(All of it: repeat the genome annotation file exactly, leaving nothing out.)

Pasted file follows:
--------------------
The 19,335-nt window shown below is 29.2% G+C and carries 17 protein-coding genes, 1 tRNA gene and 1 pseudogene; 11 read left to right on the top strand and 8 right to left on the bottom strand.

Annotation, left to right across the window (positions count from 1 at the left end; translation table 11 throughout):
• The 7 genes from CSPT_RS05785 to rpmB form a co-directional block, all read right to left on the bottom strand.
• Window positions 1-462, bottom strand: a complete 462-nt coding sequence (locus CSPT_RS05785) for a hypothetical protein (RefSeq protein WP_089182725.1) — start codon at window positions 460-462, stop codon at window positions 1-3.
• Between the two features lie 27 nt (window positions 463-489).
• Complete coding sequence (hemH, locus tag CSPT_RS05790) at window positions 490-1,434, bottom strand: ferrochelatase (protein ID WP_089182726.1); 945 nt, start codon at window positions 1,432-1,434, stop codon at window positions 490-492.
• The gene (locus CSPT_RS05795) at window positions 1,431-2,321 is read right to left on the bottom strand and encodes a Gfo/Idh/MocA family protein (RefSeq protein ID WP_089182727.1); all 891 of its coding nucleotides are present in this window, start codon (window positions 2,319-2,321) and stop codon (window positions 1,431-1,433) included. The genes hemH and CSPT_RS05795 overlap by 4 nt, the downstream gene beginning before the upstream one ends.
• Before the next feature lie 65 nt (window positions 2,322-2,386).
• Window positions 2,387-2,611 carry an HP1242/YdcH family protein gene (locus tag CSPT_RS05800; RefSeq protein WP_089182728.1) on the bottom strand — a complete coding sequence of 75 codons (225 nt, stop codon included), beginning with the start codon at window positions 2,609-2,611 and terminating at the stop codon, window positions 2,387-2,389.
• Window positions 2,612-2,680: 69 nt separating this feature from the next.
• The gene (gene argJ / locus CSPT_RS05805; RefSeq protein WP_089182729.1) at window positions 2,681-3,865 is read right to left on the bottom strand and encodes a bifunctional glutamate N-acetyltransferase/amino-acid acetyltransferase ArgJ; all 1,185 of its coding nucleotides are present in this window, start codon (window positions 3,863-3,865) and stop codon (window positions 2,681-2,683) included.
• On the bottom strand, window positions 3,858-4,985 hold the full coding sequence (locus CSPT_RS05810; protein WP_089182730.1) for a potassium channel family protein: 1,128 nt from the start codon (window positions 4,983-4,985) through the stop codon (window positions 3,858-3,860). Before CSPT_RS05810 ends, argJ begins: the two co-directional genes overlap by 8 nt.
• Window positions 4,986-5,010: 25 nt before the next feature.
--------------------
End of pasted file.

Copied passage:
The 19,335-nt window shown below is 29.2% G+C and carries 17 protein-coding genes, 1 tRNA gene and 1 pseudogene; 11 read left to right on the top strand and 8 right to left on the bottom strand.

Annotation, left to right across the window (positions count from 1 at the left end; translation table 11 throughout):
• The 7 genes from CSPT_RS05785 to rpmB form a co-directional block, all read right to left on the bottom strand.
• Window positions 1-462, bottom strand: a complete 462-nt coding sequence (locus CSPT_RS05785) for a hypothetical protein (RefSeq protein WP_089182725.1) — start codon at window positions 460-462, stop codon at window positions 1-3.
• Between the two features lie 27 nt (window positions 463-489).
• Complete coding sequence (hemH, locus tag CSPT_RS05790) at window positions 490-1,434, bottom strand: ferrochelatase (protein ID WP_089182726.1); 945 nt, start codon at window positions 1,432-1,434, stop codon at window positions 490-492.
• The gene (locus CSPT_RS05795) at window positions 1,431-2,321 is read right to left on the bottom strand and encodes a Gfo/Idh/MocA family protein (RefSeq protein ID WP_089182727.1); all 891 of its coding nucleotides are present in this window, start codon (window positions 2,319-2,321) and stop codon (window positions 1,431-1,433) included. The genes hemH and CSPT_RS05795 overlap by 4 nt, the downstream gene beginning before the upstream one ends.
• Before the next feature lie 65 nt (window positions 2,322-2,386).
• Window positions 2,387-2,611 carry an HP1242/YdcH family protein gene (locus tag CSPT_RS05800; RefSeq protein WP_089182728.1) on the bottom strand — a complete coding sequence of 75 codons (225 nt, stop codon included), beginning with the start codon at window positions 2,609-2,611 and terminating at the stop codon, window positions 2,387-2,389.
• Window positions 2,612-2,680: 69 nt separating this feature from the next.
• The gene (gene argJ / locus CSPT_RS05805; RefSeq protein WP_089182729.1) at window positions 2,681-3,865 is read right to left on the bottom strand and encodes a bifunctional glutamate N-acetyltransferase/amino-acid acetyltransferase ArgJ; all 1,185 of its coding nucleotides are present in this window, start codon (window positions 3,863-3,865) and stop codon (window positions 2,681-2,683) included.
• On the bottom strand, window positions 3,858-4,985 hold the full coding sequence (locus CSPT_RS05810; protein WP_089182730.1) for a potassium channel family protein: 1,128 nt from the start codon (window positions 4,983-4,985) through the stop codon (window positions 3,858-3,860). Before CSPT_RS05810 ends, argJ begins: the two co-directional genes overlap by 8 nt.
• Window positions 4,986-5,010: 25 nt before the next feature.